Yet what does all that mean? It reminds me of an analogous ambition ascribed to the "American action painting" of Pollack, Kline, de Kooning, etc., by their champion and critic, Harold Rosenberg. He said that this painting "at its inception was a method of creation—not a style or look that pictures strove to achieve." 4 The paintings were records of human gesture unmediated by the treacherous pressure of thought and preconceived images. These paintings, like the track left behind a figure skater, recorded life itself unfolding. 
1. Bairro do Alvito (plan and photo)
 
2. Praca do Imperio e Exposicao do Mundo Portugues (photo)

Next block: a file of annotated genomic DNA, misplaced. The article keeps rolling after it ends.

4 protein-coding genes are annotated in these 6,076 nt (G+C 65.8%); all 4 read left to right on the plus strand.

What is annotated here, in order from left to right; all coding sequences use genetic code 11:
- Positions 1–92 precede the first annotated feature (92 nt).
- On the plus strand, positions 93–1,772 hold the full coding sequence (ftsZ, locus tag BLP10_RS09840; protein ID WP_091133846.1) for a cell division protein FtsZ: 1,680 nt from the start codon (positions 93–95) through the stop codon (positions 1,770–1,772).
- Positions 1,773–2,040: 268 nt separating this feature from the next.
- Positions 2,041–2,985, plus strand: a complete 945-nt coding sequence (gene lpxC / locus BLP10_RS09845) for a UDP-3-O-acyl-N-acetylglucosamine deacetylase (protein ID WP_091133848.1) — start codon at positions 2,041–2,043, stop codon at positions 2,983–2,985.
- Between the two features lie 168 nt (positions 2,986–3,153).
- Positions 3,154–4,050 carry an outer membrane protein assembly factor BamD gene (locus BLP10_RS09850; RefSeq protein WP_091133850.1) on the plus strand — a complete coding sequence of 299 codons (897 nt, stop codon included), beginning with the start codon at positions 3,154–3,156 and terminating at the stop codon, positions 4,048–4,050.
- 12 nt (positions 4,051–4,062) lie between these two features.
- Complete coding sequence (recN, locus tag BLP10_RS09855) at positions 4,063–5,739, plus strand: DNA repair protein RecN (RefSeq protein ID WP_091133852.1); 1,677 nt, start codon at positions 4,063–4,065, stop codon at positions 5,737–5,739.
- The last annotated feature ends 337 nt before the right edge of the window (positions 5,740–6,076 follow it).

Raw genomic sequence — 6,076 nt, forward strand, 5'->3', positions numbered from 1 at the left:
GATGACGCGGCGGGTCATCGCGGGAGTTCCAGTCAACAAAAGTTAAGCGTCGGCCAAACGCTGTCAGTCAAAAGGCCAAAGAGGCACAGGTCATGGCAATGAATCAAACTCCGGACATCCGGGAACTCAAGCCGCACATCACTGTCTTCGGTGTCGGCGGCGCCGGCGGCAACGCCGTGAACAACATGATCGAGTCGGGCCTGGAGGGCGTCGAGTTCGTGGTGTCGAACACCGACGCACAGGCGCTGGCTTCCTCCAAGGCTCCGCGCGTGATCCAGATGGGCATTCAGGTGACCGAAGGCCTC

But what could this mean in relationship to architecture, an art that is by its very definition premeditated? First we draw, then someone following what amounts to instructions must build. Architecture is neither a very spontaneous process nor is it very receptive to those patent contrivances that try to transpose "automatic" drawings to the built realm. To understand how these statements, or theoretical ambitions, relate to architecture, and to understand what consequences they finally had on Alvaro Siza's work, we will have to trace two parallel histories. The first relates to the understanding developed by the previous generation of Portuguese architects—among whom Tavora played a significant role—of Portuguese vernacular architecture, Appendx 3 page break 76 | 77 and of the impact it had on their thinking. The other historical thread that needs pursuing relates to the development of the architectural promenade: there the notion of a mobile subject reflected a changed perception of the subject and its relationship to the architectural object. Of particular importance will be the conceptual precedent set by how these changes inscribed themselves in Le Corbusier's work.